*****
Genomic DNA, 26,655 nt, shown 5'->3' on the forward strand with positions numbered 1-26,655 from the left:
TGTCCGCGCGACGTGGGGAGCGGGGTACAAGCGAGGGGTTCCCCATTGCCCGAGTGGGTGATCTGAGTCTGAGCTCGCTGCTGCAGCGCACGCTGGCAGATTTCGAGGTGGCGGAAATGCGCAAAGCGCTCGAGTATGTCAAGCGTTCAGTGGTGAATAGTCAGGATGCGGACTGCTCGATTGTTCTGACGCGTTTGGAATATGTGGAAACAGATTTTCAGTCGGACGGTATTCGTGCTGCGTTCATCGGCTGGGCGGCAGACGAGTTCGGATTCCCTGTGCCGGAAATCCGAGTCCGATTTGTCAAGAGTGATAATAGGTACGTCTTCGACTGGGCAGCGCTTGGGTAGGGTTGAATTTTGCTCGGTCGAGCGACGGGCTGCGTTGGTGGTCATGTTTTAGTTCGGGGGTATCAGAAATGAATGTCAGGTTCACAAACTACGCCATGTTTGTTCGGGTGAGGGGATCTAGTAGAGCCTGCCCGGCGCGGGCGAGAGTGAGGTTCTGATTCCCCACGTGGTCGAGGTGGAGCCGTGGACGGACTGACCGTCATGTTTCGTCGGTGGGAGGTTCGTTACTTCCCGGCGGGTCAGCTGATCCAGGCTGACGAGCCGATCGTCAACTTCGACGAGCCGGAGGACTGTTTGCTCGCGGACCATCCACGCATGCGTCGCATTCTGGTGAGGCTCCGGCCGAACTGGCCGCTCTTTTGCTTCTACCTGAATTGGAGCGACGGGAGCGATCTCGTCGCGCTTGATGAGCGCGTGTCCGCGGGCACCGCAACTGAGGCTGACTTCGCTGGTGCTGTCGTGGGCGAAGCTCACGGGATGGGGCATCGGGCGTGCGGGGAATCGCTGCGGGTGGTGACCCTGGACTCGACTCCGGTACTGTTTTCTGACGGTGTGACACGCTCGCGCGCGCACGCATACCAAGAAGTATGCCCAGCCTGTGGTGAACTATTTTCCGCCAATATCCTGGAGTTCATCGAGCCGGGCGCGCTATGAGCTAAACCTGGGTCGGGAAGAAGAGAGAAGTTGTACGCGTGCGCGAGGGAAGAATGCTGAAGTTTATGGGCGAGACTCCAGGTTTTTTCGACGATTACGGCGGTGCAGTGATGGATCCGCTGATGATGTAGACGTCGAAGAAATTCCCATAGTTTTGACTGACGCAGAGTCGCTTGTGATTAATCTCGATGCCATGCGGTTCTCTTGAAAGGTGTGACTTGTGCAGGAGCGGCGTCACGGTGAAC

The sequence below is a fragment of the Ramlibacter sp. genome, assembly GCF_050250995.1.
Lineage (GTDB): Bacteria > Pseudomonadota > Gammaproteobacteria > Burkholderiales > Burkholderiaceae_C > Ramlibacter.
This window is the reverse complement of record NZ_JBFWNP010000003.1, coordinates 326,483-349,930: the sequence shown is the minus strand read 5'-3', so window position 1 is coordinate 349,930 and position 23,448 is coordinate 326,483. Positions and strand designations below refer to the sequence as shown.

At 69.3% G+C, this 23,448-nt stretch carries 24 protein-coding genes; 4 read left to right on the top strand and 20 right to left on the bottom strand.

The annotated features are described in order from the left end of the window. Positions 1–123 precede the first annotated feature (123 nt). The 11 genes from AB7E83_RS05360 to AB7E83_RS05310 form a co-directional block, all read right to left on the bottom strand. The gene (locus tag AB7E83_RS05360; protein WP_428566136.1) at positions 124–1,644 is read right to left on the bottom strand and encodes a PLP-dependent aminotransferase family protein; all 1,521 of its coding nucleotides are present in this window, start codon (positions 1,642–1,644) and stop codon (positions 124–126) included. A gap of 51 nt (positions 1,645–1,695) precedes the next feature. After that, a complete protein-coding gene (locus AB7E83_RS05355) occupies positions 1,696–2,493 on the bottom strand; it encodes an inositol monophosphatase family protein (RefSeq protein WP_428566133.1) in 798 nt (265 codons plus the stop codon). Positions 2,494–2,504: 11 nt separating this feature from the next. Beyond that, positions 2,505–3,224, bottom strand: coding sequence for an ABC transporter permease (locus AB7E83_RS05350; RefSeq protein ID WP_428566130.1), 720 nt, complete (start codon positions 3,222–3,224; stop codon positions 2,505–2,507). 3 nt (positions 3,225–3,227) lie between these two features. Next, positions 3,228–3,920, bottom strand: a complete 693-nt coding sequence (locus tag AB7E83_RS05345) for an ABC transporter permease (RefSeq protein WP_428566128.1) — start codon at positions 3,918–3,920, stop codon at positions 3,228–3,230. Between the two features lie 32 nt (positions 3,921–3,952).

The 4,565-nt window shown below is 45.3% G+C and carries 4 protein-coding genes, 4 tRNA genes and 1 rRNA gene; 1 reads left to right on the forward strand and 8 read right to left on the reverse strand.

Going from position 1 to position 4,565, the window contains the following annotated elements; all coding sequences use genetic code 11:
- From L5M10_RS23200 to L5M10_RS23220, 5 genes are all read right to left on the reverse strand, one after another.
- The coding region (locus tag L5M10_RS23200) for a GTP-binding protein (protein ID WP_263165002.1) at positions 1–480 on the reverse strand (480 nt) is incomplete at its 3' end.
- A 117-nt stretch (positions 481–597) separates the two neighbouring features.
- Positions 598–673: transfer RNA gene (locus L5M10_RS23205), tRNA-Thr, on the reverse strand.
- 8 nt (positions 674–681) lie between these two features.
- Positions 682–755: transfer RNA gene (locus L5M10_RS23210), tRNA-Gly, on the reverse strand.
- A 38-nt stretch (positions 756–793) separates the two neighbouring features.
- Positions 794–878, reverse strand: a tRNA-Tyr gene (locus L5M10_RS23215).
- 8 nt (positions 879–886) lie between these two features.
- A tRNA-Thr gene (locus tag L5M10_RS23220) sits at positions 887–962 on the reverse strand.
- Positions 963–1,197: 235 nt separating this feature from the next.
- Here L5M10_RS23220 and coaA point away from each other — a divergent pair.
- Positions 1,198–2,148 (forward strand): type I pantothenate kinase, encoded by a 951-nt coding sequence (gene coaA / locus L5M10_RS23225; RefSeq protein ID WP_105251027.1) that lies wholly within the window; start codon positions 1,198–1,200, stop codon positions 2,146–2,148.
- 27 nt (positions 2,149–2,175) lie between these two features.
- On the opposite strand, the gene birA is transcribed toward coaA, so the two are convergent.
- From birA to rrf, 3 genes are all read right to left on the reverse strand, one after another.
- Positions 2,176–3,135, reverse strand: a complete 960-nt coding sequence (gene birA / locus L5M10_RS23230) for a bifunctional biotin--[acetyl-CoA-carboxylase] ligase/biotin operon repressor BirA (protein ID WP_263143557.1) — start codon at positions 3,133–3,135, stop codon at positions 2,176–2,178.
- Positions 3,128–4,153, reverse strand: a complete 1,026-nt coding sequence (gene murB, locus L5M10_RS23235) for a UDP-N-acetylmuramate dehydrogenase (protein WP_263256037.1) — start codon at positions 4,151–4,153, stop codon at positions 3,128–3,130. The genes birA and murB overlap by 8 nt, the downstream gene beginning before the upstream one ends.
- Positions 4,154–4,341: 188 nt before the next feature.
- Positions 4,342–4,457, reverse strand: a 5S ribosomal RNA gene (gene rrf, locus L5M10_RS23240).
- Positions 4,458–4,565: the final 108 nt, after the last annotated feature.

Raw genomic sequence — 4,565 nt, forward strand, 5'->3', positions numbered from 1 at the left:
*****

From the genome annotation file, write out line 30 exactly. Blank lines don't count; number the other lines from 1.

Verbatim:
- Positions 4,458–4,565: the final 108 nt, after the last annotated feature.